Sublimotion by Tamas Kooning Lansbergen
Step right up to the next greatest show on earth—dining! In a society where constant entertainment is at our fingertips, it’s no surprise that food as theater is an emerging trend. But the idea of food as a multi-sensory experience is nothing new as exhibition kitchens have provided many fun nights. We eat with our eyes, our sense of smell, and our taste buds. Our most memorable meals are always tied to the overall experience, not simply a great steak. Locally and globally, innovative restaurateurs are redefining our idea of an epic epicurean experience. Here are some of the best.
Photo by Tamas Kooning Lansbergen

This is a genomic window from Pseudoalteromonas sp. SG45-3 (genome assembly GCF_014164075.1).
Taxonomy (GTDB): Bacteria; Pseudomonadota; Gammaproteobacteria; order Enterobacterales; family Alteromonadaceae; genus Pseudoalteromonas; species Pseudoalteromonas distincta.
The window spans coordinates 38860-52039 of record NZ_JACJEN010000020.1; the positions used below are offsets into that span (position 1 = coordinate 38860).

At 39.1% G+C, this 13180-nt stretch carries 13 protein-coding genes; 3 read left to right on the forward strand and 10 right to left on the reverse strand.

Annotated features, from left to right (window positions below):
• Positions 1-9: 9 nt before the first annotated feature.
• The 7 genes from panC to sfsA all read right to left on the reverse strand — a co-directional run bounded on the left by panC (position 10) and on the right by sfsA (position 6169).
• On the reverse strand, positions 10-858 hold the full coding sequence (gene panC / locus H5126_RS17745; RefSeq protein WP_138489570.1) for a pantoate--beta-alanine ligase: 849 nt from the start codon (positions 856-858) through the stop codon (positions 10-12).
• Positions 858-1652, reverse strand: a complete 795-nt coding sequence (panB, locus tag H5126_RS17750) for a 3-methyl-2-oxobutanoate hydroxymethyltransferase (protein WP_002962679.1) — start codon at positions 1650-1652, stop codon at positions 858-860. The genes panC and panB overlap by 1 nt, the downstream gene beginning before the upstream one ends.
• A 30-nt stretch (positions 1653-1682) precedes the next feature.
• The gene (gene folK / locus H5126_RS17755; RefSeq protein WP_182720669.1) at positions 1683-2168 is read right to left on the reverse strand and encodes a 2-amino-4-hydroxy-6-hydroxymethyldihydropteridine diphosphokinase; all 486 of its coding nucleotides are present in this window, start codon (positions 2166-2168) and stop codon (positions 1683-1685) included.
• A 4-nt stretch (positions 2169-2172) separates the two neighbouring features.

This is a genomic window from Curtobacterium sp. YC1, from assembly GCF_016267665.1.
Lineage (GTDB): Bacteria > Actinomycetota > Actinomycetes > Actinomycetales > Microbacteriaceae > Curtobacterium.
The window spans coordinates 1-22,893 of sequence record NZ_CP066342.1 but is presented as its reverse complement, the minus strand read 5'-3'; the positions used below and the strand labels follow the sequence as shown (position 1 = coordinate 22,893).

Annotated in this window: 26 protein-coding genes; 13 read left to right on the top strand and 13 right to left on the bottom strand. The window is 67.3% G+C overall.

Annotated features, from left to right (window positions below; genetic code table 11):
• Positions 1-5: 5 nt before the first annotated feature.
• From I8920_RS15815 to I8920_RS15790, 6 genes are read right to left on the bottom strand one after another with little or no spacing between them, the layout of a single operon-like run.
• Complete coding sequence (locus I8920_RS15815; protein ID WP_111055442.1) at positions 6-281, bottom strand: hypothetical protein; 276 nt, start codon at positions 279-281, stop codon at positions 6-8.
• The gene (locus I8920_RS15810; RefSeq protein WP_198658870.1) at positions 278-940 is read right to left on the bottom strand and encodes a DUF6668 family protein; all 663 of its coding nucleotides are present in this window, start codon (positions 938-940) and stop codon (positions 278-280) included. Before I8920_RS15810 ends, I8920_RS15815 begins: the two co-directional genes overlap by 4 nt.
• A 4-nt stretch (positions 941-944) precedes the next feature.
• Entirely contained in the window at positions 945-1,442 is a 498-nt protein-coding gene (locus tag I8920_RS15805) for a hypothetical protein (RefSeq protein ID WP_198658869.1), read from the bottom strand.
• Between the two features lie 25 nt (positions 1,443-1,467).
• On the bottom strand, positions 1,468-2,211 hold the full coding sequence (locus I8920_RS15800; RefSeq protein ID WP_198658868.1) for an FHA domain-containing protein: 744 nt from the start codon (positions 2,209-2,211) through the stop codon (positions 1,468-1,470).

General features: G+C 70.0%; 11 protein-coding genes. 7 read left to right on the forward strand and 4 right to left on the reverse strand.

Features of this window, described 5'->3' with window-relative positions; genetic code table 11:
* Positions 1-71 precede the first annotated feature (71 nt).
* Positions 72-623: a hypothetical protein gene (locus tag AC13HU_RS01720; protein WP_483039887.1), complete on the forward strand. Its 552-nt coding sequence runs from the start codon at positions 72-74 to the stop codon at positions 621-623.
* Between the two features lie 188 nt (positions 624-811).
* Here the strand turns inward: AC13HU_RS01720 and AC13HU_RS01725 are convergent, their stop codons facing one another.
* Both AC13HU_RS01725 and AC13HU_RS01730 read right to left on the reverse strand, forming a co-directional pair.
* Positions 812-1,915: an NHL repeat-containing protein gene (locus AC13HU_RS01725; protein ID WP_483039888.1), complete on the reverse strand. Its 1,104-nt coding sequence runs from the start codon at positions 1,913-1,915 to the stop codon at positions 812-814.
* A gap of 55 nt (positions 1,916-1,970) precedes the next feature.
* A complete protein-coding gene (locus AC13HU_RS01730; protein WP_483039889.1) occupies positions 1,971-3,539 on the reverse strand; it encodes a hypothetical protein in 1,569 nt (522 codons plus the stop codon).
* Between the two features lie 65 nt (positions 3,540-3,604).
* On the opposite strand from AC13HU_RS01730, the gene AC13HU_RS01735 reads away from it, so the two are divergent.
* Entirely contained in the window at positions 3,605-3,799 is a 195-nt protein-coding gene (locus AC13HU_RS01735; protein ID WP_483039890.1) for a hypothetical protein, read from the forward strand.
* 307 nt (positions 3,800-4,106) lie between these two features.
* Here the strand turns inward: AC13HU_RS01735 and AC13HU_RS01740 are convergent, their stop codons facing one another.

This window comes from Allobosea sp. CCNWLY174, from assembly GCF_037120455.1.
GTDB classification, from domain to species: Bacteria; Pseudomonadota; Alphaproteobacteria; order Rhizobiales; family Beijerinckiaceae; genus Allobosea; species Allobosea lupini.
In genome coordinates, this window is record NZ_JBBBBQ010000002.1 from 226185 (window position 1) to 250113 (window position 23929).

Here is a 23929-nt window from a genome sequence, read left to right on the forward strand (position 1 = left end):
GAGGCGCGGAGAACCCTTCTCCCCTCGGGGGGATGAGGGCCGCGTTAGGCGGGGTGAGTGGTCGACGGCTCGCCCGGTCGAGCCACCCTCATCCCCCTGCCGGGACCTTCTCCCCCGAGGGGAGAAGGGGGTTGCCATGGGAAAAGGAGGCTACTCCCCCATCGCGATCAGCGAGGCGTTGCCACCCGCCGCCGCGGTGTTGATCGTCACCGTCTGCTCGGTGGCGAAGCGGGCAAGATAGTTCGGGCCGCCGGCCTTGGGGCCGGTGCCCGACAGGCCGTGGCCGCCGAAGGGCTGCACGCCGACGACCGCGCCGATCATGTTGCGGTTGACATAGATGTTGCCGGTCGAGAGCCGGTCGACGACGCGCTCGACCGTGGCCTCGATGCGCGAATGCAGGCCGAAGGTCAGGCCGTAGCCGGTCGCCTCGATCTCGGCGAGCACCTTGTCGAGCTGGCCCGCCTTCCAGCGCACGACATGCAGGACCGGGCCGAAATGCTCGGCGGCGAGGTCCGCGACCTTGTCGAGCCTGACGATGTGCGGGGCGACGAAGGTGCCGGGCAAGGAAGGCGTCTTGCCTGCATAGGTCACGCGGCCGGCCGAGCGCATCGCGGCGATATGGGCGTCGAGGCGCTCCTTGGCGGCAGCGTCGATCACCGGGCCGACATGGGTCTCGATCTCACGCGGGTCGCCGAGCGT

What do you get when you combine lasers, video projections, and virtual reality with chefs boasting 10 Michelin stars serving a one-table restaurant? A wild, totally unique, unforgettable experience at the most expensive restaurant in the world. At about $2,000 a person, Sublimotion, under the direction of Chef Paco Roncero, is a surreal, futuristic look at dining. Twelve lucky guests are treated to a highly choreographed experience in a specially designed room that serves as an ever-changing canvas. Projections on the walls and table itself morph the environment from a cabaret to the inside of a Champagne bottle to a magical forest. Dishes are paired to the theme; for example, one dish is in a hanging garden that descends from the ceiling.